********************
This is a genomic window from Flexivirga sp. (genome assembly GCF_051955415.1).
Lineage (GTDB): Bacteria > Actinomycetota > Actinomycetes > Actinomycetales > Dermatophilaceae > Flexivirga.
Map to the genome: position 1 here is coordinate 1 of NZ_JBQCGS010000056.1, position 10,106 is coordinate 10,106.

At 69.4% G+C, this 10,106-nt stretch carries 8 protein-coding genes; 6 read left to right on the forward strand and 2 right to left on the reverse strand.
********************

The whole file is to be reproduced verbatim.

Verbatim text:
This is a genomic window from Flexivirga sp. (genome assembly GCF_051955415.1).
Lineage (GTDB): Bacteria > Actinomycetota > Actinomycetes > Actinomycetales > Dermatophilaceae > Flexivirga.
Map to the genome: position 1 here is coordinate 1 of NZ_JBQCGS010000056.1, position 10,106 is coordinate 10,106.

At 69.4% G+C, this 10,106-nt stretch carries 8 protein-coding genes; 6 read left to right on the forward strand and 2 right to left on the reverse strand.